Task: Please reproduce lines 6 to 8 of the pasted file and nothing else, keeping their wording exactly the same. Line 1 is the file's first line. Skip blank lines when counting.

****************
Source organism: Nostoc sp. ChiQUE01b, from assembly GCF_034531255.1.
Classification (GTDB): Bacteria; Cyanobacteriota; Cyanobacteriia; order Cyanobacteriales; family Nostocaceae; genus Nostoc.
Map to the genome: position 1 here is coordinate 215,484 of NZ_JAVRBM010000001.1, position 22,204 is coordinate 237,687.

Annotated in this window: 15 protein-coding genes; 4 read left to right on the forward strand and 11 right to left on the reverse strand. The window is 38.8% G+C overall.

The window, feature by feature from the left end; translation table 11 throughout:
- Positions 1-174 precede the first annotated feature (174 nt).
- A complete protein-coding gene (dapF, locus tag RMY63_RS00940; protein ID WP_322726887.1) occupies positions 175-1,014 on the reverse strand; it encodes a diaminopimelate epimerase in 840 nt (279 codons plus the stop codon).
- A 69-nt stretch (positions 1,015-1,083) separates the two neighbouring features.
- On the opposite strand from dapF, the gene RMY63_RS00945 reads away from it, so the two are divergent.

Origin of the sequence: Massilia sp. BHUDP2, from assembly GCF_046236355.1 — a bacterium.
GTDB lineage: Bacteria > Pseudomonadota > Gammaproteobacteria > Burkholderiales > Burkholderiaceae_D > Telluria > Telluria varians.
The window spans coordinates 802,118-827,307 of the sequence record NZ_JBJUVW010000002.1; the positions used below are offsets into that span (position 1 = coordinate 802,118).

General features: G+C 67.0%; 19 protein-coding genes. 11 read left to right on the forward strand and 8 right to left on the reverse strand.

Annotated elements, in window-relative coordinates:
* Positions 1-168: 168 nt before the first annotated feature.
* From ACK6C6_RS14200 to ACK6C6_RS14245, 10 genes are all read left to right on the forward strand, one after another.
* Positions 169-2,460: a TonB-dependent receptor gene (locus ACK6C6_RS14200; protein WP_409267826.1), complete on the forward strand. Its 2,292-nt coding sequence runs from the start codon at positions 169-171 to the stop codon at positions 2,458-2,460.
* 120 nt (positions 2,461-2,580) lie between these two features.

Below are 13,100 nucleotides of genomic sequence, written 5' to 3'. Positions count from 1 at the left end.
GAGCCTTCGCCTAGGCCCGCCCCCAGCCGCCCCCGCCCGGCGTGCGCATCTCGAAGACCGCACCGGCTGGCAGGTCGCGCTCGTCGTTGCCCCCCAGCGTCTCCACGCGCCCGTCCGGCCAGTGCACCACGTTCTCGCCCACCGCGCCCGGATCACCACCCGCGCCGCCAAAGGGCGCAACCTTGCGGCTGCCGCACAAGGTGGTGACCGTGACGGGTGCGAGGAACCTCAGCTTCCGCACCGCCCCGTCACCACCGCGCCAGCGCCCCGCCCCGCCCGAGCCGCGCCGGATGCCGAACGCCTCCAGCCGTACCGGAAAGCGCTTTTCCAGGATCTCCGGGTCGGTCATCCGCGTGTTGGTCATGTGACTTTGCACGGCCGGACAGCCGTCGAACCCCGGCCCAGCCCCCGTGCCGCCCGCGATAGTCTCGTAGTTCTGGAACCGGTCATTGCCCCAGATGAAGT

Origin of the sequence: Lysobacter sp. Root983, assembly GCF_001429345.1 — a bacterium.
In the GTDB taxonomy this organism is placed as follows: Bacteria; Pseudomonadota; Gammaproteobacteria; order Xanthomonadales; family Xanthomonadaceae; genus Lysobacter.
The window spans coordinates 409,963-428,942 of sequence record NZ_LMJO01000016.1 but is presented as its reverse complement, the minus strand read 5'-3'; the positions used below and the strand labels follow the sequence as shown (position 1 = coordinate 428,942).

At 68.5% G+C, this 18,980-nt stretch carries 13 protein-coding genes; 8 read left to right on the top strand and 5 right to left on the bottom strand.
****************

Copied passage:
- Positions 1-174 precede the first annotated feature (174 nt).
- A complete protein-coding gene (dapF, locus tag RMY63_RS00940; protein ID WP_322726887.1) occupies positions 175-1,014 on the reverse strand; it encodes a diaminopimelate epimerase in 840 nt (279 codons plus the stop codon).
- A 69-nt stretch (positions 1,015-1,083) separates the two neighbouring features.